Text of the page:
Seven Catholic bishops can evade liability if they return the sport utility vehicles (SUVs) to the government and prove that these were used for nonreligious purposes, senators said on Sunday.
On the eve of the closing of an assembly of Catholic bishops, a source in the Church said the prelates might issue a “more defined” policy against receiving donations from legal and illegal gambling.
Sen. Franklin Drilon said the Senate would have no reason to hold the bishops accountable if they agreed to turn over the SUVs to state-run Philippine Charity Sweepstakes Office (PCSO).
“If there were violations, the violations are remedied by the return,” Drilon said in an interview.
The bishops who received donations from the PCSO for the purchase of vehicles during the previous Arroyo administration were Butuan Bishop Juan de Dios Pueblos, Zamboanga Archbishop Romulo Valles, Cotabato Archbishop Orlando Quevedo, Abra Bishop Leonardo Jaucian, Basilan Bishop Martin Jumoad, Bontoc Bishop Rodolfo Beltran and Nueva Segovia Archbishop Ernesto Antolin Salgado.
Msgr. Pedro Quitorio, the media director of the Catholic Bishops’ Conference of the Philippines (CBCP), said the seven bishops were suffering from the recent attacks against them.
But Quitorio said that such suffering was not in vain if it was paving the way “to opening a can of worms” and to help the government solve corruption in the country.
“If this will be the opportunity to open the doors toward cleansing the government, somehow the suffering of the seven bishops will [not be put to waste],” he said.
The Senate blue ribbon committee has invited the bishops to its inquiry into the PCSO fund mess which resumes on Wednesday.
The bishops declared they were ready to face the Senate inquiry and return the vehicles to the PCSO.
Not keen on grilling
Sen. Francis Escudero said he was not keen on grilling the bishops after they agreed to return the SUVs and after the CBCP opened an inquiry into the matter.
“I hope it would end [the controversy],” Escudero said over dzBB.
Tandag Bishop Nereo Odchimar, the outgoing CBCP president, earlier announced that the CBCP Plenary Council would tackle the controversy during its assembly. The CBCP Plenary Council is the highest decision-making body of the Philippine Catholic Church hierarchy.
He also said that the bishops, as a body, would issue a statement on various matters facing the Church. The statement is expected to include the issue involving the seven bishops.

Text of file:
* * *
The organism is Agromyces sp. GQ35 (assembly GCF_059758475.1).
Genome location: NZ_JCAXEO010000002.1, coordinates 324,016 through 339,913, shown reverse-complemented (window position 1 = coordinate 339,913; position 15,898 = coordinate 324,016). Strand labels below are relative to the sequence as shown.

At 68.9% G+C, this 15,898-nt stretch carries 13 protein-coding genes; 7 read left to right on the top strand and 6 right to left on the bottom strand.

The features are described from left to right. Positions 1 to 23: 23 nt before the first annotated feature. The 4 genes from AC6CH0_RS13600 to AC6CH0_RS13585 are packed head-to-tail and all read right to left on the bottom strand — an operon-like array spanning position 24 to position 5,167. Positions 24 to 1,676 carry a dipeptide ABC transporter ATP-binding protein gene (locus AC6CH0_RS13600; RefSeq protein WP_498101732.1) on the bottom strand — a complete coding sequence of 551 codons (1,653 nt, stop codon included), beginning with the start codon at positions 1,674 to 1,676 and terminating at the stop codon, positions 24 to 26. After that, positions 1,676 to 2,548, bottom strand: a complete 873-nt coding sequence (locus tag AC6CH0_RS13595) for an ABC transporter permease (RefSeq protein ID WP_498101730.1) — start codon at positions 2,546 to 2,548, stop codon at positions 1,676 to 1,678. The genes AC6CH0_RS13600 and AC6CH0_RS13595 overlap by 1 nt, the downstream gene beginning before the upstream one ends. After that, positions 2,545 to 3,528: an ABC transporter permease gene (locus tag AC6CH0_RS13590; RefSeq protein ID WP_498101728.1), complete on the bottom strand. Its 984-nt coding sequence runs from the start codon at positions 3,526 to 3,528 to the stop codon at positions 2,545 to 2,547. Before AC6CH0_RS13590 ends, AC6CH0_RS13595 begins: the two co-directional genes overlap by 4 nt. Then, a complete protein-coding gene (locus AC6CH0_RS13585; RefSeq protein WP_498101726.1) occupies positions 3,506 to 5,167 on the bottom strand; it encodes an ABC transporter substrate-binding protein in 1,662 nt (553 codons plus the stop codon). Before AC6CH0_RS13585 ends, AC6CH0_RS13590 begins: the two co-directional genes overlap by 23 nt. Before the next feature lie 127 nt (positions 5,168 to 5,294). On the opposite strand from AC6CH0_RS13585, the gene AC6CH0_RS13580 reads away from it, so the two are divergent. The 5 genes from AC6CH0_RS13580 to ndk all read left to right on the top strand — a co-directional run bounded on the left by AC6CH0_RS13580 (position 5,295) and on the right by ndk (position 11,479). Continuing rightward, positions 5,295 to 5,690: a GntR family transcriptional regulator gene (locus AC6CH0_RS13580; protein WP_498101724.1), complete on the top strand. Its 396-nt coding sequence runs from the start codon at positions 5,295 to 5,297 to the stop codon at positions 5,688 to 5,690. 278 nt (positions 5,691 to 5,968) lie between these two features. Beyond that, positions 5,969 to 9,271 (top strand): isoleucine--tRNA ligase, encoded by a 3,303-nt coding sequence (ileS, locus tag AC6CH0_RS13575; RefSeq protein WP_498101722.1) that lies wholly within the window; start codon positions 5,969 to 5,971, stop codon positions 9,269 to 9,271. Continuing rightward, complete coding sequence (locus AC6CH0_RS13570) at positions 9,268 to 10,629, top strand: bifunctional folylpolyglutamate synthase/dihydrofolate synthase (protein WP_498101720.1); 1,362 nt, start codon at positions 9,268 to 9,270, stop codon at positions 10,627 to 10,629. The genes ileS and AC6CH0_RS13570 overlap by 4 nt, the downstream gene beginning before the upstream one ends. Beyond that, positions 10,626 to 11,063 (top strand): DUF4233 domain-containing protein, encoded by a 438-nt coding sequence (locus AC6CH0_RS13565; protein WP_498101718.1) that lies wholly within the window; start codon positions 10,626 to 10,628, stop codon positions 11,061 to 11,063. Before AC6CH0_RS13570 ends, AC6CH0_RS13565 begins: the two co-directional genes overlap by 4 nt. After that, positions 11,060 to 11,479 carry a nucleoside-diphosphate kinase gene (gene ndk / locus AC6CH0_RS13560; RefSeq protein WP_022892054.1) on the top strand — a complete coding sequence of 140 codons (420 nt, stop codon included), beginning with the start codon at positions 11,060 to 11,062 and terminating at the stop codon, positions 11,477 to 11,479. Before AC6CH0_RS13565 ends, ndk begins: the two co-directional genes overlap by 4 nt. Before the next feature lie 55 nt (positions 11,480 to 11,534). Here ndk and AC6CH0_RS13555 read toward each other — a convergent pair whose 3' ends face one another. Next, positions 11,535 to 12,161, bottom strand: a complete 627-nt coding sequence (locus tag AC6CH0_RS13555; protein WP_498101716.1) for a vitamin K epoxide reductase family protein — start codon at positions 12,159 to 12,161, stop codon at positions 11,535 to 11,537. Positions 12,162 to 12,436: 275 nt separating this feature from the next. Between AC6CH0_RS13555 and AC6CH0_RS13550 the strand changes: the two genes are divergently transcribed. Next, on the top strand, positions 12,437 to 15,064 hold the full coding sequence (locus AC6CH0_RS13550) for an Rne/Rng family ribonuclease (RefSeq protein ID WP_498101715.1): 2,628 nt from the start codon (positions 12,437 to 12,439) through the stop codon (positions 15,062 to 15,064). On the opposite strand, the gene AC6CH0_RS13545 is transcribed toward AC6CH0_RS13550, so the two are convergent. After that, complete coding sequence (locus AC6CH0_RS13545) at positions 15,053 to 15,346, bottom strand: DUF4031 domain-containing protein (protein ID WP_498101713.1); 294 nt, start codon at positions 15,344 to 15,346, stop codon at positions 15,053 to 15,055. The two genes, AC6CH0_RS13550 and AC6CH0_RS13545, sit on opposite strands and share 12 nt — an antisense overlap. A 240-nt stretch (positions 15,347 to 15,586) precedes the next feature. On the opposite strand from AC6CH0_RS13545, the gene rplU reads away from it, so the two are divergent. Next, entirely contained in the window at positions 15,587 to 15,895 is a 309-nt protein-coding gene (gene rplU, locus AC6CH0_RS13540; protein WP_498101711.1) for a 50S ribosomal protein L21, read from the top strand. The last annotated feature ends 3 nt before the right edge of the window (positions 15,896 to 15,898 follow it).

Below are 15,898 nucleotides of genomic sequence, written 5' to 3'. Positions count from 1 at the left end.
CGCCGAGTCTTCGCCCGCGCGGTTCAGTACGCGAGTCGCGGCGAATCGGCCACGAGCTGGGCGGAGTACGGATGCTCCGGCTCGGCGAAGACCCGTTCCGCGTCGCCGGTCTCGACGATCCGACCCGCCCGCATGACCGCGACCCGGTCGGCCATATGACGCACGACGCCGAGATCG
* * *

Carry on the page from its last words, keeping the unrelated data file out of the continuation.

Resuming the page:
Quitorio confirmed that the CBCP would hold a press conference today (Monday).
Message from Palma
A day before the press conference, the incoming CBCP head, Archbishop Jose Palma, posted a message that encouraged cooperation from fellow bishops when he assumes leadership in December.
“I would like to ask my brothers and the people…that as shepherds and servant leaders we may realize the importance and sacredness of our responsibility, and together with our people may we journey toward becoming a country of life and love,” Palma said.
Burden on giver
For his part, Sen. Ralph Recto said the bishops could not be absolved of any crime they did not commit.
“They did not commit any crime. The legal burden is on the one who gave it,” Recto said in an interview, referring to the old PCSO board. “The real issue is propriety. The allegations basically are that they were bribed.”
It was Bishop Pueblos who requested then President Gloria Macapagal-Arroyo in 2009 to give him a Mitsubishi Montero Sports 4×4 as a “birthday gift” and assured her of his support.
As far as he was concerned, Recto said there was nothing irregular about helping Church-based groups, “whether the CBCP or any religion.”
While the Constitution prohibits the donation of funds to any religious sect or a priest, it does not provide sanctions for any violation, said Drilon, a former justice secretary.
So should the bishops be found to have used the SUVs for religious purposes, they would not face any sanctions, he said.
Even so, Drilon said the bishops should at least explain for what purpose the SUVs were used in view of the constitutional provision.